The Differences Between The Articles Of Confederation And The Constitution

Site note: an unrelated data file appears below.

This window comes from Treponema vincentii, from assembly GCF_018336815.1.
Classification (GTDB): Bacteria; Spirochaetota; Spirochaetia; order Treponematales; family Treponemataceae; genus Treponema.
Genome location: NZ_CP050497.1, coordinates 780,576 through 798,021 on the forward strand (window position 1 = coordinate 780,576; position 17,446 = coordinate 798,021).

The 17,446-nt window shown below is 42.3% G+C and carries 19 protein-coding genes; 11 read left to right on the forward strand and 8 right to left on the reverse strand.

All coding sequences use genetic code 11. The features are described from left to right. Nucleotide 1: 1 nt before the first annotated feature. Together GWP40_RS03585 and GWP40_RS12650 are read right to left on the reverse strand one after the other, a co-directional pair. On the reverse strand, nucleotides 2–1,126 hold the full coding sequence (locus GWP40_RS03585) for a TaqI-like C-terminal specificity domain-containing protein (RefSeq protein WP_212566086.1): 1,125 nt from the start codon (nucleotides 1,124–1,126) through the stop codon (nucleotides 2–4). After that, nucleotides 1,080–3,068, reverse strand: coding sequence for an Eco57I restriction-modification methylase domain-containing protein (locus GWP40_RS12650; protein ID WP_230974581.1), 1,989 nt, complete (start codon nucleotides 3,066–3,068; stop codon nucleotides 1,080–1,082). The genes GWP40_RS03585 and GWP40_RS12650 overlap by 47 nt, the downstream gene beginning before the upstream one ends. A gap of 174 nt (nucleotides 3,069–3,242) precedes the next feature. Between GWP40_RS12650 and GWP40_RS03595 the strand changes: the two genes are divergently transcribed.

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The Articles of Confederation were created in 1777, though not ratified until 1781, by the 13 colonies, after they declared their independence from Great Britain. They were an agreement between the colonies uniting them and becoming the first form of a constitution. Even before it was ratified it served as the basis for which Congress conducted its affairs. Although as time went on many problems rose from the Articles, leaving the founders to draft a new Constitution to amend the current issues as well as plan for any issues that may occur in the future. There are a lot of differences between the Articles of Confederation and the Constitution. The Articles of Confederation called for a unicameral legislature, simply called Congress, in which each state had only one vote, regardless of its size or population. The Constitution however, features bicameral legislature in which there is the Senate and the House of Representatives. In the Senate, each state is allowed two votes whereas in the House the number of votes is based off of the population of each state, granting larger states more votes in certain matters. Under the Articles the representative was chosen by state legislature by whatever means each individual state chose. Each served a one year term and were only allowed to serve three out of every six terms. The states were responsible for paying their representative and salaries varied across states. This all differs greatly from the Constitution; While the Senate
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